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Census Bureau Wants to Kill Statistical Abstract
31 August 2011 3:22 pm
The Statistical Abstract of the United States is a free, fact-filled compendium of miscellaneous data that has been published by the U.S. Census Bureau annually since 1878. But it appears headed for the trash heap.
The Obama Administration has declared it redundant, along with the office that produces the book and several other printed and online data sources, the Census Bureau's Statistical Compendia Branch. The decision, intended to save $2.9 million per year, is part of the bureau's 2012 budget request wending its way through Congress. A coalition of librarians and journalists is trying to rescue the Statistical Abstract (SA), while social science professionals seem to have written it off already.
Economics writer Robert Samuelson made a plea to save the SA in his Washington Post column on 21 August. The proposed cut, he said, would be "a mighty big loss for a mighty small savings." As a "devoted fan," Samuelson sees two great virtues in the book: It concentrates "a huge amount of information from a vast array of government and private sources" in one place, and its footnotes show where to get more. The New York Times columnist Paul Krugman chimed in the next day in his blog, saying that this is a rare instance in which he and Samuelson agree. "Killing the publication for the sake of a tiny saving would be a truly gratuitous step toward a dumbed-down country," Krugman wrote.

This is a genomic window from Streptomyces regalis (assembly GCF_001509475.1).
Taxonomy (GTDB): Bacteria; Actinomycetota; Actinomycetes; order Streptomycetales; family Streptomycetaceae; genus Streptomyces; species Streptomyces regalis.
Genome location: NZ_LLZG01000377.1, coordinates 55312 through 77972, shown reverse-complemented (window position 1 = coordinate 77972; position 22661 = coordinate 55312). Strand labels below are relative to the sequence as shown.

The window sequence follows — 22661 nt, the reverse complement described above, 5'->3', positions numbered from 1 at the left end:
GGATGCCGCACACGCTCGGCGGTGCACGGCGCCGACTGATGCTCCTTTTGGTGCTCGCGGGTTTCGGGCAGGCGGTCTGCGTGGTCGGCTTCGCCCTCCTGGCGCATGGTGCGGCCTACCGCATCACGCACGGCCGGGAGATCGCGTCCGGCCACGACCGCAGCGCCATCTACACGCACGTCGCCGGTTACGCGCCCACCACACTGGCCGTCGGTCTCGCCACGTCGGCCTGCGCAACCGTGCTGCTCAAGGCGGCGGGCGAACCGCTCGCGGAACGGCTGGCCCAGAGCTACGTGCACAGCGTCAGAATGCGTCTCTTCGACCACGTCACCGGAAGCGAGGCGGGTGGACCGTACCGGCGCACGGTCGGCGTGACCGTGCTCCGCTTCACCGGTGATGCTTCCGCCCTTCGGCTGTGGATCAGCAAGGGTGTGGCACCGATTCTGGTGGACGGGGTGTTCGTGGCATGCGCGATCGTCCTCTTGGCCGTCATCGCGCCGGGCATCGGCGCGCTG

Last spring, the American Library Association sent out an "action alert" urging members to lobby Congress to save the entire branch. One of the most vocal leaders of the ongoing effort is Alesia McManus, director of Maryland's Howard County Community College library. McManus started a Facebook page, and her online petition to save the SA lists more than 1500 names. Blogger James Jacobs of Free Government Information, among others, has joined the appeal.
Census Bureau Director Robert Groves says that cutting the SA is regrettable but necessary. On 25 August he told reporters, "We made some tough decisions because we realized that this was a tough budget year." The bureau also has proposed terminating a series of industrial reports, closing a data center, and closing six of its 12 regional offices. While much of the data in the SA can be found in various sites on the Web, a Bureau spokesperson says the online compendium will disappear if the printed SA is killed.
Notably absent from the ruckus over the SA is the Consortium of Social Science Associations, a community of academic researchers, professional societies, and institutions. Its executive director, Howard Silver, explained in an e-mail that "the conduct of science … in austere times sometimes means difficult choices." His group and others, he said, are trying to shore up support for other data-gathering functions within the Census Bureau. "If sufficient funds are restored to ensure the conduct of the 2012 Economic Census and other important first steps toward a more efficient and cheaper 2020 Census [are taken], then keeping the [SA] may be possible," he says.